David M. Livingston, M.D.
Department of Genetics
Dana Farber Cancer Institute
44 Binney Street/Smith Bldg Room 870
Boston, MA 02115
Tel: (617) 632-3074
Fax: (617) 632-4381
13 postdoctoral fellows, 1 graduate student
The laboratory focuses on attempting to decipher molecular mechanisms that support the evolution of neoplastic and tumorigenic derivatives of normal human cells. In particular, we have a longstanding investment in how certain cell cycle-, differentiation-, and cell fate- controlling proteins such as the three members of the nuclear pocket protein family, p300/CBP, and the p400/TRRAP/TIP48/49 complex send signals that, when corrupted, lead normal primary human cells to acquire certain neoplastic characteristics. In addition, we also maintain a longstanding interest in the mechanisms that give rise to both hereditary and sporadic breast and ovarian cancer. In this regard, we are engaged in a longitudinal analysis of the in vivo functions of the BRCA1 and BRCA2 gene products and of certain BRCA1 and 2 partner proteins. Special focus has recently been placed on attempting to understand the heterochromatin maintenance function of BRCA1- containing multiprotein complexes and in their RNA interaction properties. We have traditionally utilized a variety of approaches-in particular, genetic, biochemical, and biological methods- to address specific problems in these focused areas of work.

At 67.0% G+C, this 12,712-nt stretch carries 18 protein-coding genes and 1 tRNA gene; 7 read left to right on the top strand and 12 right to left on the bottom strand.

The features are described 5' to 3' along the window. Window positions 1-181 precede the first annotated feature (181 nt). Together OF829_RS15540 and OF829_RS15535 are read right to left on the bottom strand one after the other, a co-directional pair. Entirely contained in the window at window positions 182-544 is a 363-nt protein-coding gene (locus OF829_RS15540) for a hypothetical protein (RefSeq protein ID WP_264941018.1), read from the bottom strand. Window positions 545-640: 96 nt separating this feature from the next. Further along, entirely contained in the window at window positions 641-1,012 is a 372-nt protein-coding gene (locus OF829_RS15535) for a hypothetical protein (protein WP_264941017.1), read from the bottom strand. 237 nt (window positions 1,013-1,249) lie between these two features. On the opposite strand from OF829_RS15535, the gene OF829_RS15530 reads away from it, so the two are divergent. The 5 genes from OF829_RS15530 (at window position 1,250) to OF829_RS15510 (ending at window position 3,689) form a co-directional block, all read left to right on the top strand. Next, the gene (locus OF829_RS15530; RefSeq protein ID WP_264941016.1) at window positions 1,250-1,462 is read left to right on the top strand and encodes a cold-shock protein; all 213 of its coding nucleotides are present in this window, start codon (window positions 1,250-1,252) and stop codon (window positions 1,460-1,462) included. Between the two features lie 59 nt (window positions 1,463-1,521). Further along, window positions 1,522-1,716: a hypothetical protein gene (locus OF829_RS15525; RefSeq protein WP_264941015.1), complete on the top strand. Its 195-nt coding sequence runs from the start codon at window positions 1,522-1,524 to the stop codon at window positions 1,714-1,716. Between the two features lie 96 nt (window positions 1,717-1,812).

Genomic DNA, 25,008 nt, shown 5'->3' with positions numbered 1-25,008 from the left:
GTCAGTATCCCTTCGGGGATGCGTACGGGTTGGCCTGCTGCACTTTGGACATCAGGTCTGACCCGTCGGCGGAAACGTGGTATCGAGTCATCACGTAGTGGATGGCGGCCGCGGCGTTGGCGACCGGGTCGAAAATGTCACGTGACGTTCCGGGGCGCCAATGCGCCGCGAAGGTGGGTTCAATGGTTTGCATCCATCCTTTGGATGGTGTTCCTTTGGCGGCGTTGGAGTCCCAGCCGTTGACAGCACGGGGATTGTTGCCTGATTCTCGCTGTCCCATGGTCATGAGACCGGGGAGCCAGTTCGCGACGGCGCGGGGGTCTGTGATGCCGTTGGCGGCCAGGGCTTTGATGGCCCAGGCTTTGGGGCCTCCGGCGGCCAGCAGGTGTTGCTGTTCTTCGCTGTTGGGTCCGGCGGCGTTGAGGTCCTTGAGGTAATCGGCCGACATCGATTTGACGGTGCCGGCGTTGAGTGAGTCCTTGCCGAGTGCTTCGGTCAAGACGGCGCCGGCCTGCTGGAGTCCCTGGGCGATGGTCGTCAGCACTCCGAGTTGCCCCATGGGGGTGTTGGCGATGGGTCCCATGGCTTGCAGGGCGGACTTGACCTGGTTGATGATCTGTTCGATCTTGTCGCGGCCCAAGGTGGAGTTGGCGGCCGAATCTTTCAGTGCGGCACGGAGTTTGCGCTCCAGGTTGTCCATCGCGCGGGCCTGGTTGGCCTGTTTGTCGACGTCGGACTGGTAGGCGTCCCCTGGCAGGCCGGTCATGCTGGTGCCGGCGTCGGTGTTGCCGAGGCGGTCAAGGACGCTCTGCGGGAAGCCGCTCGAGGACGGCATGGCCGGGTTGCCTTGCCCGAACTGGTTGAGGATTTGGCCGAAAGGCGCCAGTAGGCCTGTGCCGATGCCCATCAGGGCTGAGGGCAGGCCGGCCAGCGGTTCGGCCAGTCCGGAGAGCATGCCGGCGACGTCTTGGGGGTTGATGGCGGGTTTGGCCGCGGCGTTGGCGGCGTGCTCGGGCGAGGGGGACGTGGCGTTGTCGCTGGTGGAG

- Eid JE, Kung AL, Scully R, Livingston DM. p300 interacts with the nuclear proto-oncoprotein, SYT, as part of the active control of cell adhesion. Cell 2000; 102:839-848.
- Fuchs M, Gerber J, Ikura T, Sif S, Drapkin R, Lane WS, Nakatani Y, Livingston DM. The p400 complex is an essential E1A transformation target. Cell 2001; 106: 297-307.
- Cantor SB, Bell DW, Ganesan S, Kass EM, Drapkin R, Grossman S, Wahrer DCR, Sgroi DC, Lane WS, Haber DA, Livingston DM. BACH1, a novel helicase-like protein, interacts directly with BRCA1 and contributes to its DNA repair function. Cell 2001; 105:149-160.
BBS webpage updated 12/02/2009